Among the president's high command, the realization has slowly set in: they have taken what was a minor irritant and turned it into their own national nightmare.

The Billy Carter affair has now been mishandled to the point that some of those closest to the president are having doubts -- for the first time -- about whether this will be that final burden that costs their boss the presidency.

"The way the facts are coming out is the worst possible way," said one of the president's advisers. "And it's coming out at the worst possible time."

Another Carter aide said of the campaign's top command: "For the first time, I see real fear."

The president's White House and campaign advisers are not concerned that there is any evicence of crimes that would drive Jimmy Carter from the White House. They worry, instead, about the political repereussions that have sprung from this scandal -- and their handling of it.

In meetings early this week, the Carter advisers, mindful of the lessons of Watergate, emphasized to each other the importance of making all of the facts public immediately, leaving no revelations to be discovered and no explanation to chance. They then pull on a week-long performance that looked, for all the world, like the modified limited-hangout route, one more time.

On Tuesday, the Carter White House put out its official white paper that was purported to tell all, once and for all. There followed, one a day, a series of major revelations of crucial facts that were not contained in the initial White House explanation.

"It's not a problem of our intention, but of our execution," one Carter adviser said sadly, "just as it's been for the past three years."

Could the Billy Carter affair cause the president to lose the presidency -- and perhaps even the nomination that seemed numerically secure just a few days ago?

A senior adviser, who has been aggressively confident in the past, paused before answering. "We'll see," he said quietly, shaking his head. "Only time will tell."

In several crucial ways, the controversy and president's involvement, may be relevant to the 1980 contest's main questions about the incombent.

The president's best defense, legally, is the probably his worst offense, politically. As his aides tell it, the president's position comes down to this -- his judgment may have been poor, but his intentions were good. He wanted to make every effort to obtain the release of the hostages in Iran so his White House used brother Billy as an intermediary.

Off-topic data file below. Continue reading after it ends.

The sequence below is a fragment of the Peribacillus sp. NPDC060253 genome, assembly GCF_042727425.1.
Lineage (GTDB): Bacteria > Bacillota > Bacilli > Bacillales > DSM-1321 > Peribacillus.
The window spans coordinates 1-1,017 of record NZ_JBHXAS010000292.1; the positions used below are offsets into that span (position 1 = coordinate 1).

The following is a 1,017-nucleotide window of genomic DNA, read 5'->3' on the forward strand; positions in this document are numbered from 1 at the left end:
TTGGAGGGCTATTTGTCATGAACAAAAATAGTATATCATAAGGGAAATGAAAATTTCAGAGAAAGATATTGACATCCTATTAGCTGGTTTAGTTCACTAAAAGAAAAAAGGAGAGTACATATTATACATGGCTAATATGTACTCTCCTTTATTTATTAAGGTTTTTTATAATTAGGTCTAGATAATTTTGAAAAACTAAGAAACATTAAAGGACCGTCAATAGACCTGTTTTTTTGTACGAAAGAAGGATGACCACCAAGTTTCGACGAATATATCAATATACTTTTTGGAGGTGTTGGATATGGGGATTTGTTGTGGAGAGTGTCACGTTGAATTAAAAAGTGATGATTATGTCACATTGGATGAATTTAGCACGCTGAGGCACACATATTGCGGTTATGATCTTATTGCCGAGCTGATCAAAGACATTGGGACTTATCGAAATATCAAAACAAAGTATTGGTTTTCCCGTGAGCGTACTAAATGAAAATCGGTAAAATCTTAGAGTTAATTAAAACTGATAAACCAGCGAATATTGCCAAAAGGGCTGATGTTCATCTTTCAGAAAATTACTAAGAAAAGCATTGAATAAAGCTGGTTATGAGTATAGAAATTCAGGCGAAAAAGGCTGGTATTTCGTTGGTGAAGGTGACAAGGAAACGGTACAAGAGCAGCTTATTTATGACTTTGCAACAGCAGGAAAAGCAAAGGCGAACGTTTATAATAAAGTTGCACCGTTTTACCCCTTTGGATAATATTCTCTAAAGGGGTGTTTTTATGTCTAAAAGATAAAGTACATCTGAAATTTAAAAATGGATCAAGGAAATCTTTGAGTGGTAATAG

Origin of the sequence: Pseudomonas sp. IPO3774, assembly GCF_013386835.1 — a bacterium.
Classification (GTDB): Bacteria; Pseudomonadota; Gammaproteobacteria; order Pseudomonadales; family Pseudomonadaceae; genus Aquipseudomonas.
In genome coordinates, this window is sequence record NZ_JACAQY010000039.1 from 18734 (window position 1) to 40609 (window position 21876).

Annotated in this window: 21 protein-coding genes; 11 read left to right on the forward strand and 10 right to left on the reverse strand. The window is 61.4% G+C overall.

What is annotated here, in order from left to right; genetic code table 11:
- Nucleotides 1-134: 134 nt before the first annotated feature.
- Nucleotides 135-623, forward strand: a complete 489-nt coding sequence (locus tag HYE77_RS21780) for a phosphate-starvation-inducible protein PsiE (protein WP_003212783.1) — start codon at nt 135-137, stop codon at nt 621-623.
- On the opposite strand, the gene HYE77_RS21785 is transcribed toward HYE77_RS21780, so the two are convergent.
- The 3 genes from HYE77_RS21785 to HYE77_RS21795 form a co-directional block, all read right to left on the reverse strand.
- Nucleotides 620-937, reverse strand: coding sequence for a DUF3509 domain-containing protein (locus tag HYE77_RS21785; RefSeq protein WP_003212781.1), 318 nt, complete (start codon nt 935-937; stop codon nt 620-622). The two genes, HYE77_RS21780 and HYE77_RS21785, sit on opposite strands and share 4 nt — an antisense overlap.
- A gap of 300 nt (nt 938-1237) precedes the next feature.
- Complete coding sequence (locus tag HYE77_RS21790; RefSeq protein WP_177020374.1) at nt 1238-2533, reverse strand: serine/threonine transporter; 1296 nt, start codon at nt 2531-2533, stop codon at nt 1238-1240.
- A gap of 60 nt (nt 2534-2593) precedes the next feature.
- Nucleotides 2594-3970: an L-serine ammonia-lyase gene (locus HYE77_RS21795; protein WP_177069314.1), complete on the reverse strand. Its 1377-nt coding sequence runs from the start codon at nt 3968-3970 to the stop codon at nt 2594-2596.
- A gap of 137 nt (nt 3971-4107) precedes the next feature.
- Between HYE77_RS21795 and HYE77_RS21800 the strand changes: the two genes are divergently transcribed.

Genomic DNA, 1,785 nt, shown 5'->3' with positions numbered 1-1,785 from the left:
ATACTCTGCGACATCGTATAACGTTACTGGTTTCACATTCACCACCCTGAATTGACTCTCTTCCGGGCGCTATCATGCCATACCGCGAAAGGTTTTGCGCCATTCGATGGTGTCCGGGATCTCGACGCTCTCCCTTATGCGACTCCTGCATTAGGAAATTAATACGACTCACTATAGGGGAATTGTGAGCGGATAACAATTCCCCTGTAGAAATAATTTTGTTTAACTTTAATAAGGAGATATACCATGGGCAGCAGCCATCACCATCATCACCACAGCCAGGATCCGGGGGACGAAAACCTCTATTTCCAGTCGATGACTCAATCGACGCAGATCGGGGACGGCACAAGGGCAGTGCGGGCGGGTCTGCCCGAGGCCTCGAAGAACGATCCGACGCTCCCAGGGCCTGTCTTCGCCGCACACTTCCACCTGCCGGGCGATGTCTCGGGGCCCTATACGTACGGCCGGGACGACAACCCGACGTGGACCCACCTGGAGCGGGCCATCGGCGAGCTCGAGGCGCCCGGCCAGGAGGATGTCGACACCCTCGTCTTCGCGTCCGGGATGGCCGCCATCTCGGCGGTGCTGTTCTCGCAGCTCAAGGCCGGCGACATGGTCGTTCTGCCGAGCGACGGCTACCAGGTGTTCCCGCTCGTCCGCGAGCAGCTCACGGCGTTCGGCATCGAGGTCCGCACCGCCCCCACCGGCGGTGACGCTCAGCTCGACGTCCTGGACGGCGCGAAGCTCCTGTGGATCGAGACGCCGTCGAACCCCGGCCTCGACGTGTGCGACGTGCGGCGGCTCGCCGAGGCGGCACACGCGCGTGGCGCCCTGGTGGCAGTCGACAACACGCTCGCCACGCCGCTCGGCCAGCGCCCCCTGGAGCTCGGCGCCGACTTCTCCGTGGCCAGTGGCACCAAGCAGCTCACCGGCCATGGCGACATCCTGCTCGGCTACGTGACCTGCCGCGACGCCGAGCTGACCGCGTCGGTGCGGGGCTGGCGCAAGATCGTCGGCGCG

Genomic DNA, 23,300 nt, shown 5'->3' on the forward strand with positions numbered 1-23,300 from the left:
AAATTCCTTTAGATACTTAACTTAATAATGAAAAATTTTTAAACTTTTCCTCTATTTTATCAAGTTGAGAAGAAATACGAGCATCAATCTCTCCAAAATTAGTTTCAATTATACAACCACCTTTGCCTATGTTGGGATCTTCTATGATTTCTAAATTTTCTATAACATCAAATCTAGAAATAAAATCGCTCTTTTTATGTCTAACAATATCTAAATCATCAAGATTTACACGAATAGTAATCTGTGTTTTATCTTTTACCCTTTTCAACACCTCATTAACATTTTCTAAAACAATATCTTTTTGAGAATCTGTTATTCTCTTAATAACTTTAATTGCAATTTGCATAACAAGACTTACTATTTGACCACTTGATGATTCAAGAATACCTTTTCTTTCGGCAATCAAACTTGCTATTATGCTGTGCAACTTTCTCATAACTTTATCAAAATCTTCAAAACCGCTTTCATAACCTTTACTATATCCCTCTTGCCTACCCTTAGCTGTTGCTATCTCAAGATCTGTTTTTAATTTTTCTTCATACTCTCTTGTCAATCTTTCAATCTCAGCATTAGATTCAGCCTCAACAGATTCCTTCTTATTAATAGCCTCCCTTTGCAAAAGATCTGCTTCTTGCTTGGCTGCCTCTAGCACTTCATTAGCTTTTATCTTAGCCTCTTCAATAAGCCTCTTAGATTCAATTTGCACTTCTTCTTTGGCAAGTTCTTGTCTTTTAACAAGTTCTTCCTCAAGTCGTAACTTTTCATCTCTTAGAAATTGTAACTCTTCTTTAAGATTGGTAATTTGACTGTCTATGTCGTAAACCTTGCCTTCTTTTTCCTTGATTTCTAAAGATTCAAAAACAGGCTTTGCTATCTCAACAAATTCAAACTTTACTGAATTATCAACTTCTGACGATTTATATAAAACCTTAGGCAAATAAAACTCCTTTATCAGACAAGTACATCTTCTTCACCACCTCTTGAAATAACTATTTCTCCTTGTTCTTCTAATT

Good intentions, but poor judgment. That is precisely what Carter's critics have been saying about him throughout the campaign year. It is a refrain that the Republicans plan to carry into the fall.

But beyond that, there is the question of public trust. In 1976, when he ran against Gerald Ford, and in 1980, when he ran against Edward M. Kennedy, Jimmy Carter always scored highest in political polls in the area of trustworthiness.

Now that quality can be called into question too. If the president cannot maintain the image of personal integrity and trustworthiness, his chances of overcoming the 28-point lead that Ronald Reagan has in the polls are indeed slim.

Without the Billy Carter affair, the president's political problems would have been sizable but not insurmountable. Incumbent presidents have a way of coming back, aided by the fact that the American people are not fond of replacing an imperfect but known commodity with an unknown commodity. So it was that Truman came back against Dewey in 1948, and Gerald Ford came back to within a point of victory against Carter in 1976.

The difference in 1980 may be that Ronald Reagan will be able to co-opt Carter's corner on the political marketing or personal character and morality. cReagan, despite his history as a conservative hardliner, may wind up running in the fall as the candidate most seen as having the attributes that Carter was known for in 1976.

From a candidate's standpoint, there is never a good time to have a scandal; but from Carter's position, there probably could not have been a worse time to have the Billy Carter affair spill out into the public domain.

This was to have been the time when the Carter operators secured their lock on the Democratic convention that will be held next month in New York City. They had planned to assure that the convention would be in their firm control, to cement their hold on their margin of almost 300 more delegates than they needed to win the nomination.

Now, instead, a dump Carter effort is under way. It was begun, belatedly, a few weeks ago by a few Democrats known for their fund-raising but not for their public prominence. Their idea was to open the party convention by releasing delegates from their Carter and Kennedy commitments so they could nominate a third figure instead. The effort showed little signs of progress until Friday. Then, with the Billy Carter scandal adding to their disgruntlement, about 40 Democratic congressmen met to discuss the possibility of finding a third person to nominate for president.

The members of Congress were top-heavy with pro-Kennedy Democrats, who were anxious for any help they could get to change a convention rule binding the delegates to vote on the first ballot for the candidate they supported in their state primaries or caucuses.

But there were pro-Carter and non-committed Democrats there also, among them Rep. Thomas Downey (D-N.Y.), a young member who made a political career in his early twenties by testing the political winds and then trying to get out ahead of the sail -- at that time by supporting Carter. t